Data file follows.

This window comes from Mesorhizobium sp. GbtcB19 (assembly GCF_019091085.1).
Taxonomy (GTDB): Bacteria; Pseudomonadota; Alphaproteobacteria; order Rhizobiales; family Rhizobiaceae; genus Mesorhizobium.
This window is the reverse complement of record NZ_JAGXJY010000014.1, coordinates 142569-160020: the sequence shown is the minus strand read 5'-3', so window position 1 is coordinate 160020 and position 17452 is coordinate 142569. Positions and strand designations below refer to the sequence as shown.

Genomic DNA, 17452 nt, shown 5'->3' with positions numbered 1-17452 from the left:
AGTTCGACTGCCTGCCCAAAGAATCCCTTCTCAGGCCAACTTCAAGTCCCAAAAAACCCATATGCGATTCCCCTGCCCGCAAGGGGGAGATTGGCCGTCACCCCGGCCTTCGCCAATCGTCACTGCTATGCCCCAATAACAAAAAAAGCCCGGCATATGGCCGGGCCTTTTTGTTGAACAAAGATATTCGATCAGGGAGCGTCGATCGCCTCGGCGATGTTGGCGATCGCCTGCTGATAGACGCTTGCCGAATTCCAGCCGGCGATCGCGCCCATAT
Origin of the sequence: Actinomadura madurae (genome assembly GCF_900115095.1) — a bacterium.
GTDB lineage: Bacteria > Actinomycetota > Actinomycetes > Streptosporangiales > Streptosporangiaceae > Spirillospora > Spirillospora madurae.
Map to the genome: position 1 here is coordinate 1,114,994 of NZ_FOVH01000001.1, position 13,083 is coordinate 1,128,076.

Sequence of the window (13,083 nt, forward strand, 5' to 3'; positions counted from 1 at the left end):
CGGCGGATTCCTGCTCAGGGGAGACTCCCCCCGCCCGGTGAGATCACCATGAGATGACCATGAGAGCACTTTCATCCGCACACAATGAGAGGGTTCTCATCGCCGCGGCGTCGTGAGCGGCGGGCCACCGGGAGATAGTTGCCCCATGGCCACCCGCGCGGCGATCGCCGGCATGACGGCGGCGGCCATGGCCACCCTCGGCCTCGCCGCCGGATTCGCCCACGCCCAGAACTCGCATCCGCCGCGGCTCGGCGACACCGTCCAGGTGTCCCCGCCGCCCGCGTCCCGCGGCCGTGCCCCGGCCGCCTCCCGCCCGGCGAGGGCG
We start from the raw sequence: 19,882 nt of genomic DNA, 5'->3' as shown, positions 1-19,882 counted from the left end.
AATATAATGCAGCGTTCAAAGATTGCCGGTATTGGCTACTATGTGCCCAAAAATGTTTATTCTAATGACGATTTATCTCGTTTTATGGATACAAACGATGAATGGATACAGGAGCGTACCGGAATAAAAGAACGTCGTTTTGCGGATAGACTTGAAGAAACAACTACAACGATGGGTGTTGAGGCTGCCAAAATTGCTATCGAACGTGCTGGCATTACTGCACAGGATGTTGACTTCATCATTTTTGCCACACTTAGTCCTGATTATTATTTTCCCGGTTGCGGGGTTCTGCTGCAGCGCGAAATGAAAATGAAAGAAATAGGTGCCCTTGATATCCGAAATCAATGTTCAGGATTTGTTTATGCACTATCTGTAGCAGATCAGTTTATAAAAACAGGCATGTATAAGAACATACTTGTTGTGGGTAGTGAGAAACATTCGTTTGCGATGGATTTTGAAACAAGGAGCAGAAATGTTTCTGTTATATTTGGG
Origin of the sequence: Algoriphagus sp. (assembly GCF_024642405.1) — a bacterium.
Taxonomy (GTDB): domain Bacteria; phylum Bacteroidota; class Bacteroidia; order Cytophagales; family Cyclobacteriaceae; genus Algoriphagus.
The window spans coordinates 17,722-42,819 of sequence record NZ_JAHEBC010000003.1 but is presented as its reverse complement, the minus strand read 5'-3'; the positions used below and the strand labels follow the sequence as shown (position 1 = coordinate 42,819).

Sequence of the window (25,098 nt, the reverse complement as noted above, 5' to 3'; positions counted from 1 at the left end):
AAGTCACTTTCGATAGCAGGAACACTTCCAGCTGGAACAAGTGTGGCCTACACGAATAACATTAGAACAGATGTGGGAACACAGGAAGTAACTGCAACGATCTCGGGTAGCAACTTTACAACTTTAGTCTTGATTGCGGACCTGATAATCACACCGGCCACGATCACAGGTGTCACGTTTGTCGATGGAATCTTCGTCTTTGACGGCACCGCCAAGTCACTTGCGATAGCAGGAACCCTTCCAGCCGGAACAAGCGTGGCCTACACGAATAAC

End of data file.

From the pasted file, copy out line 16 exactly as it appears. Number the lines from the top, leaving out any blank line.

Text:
Sequence of the window (25,098 nt, the reverse complement as noted above, 5' to 3'; positions counted from 1 at the left end):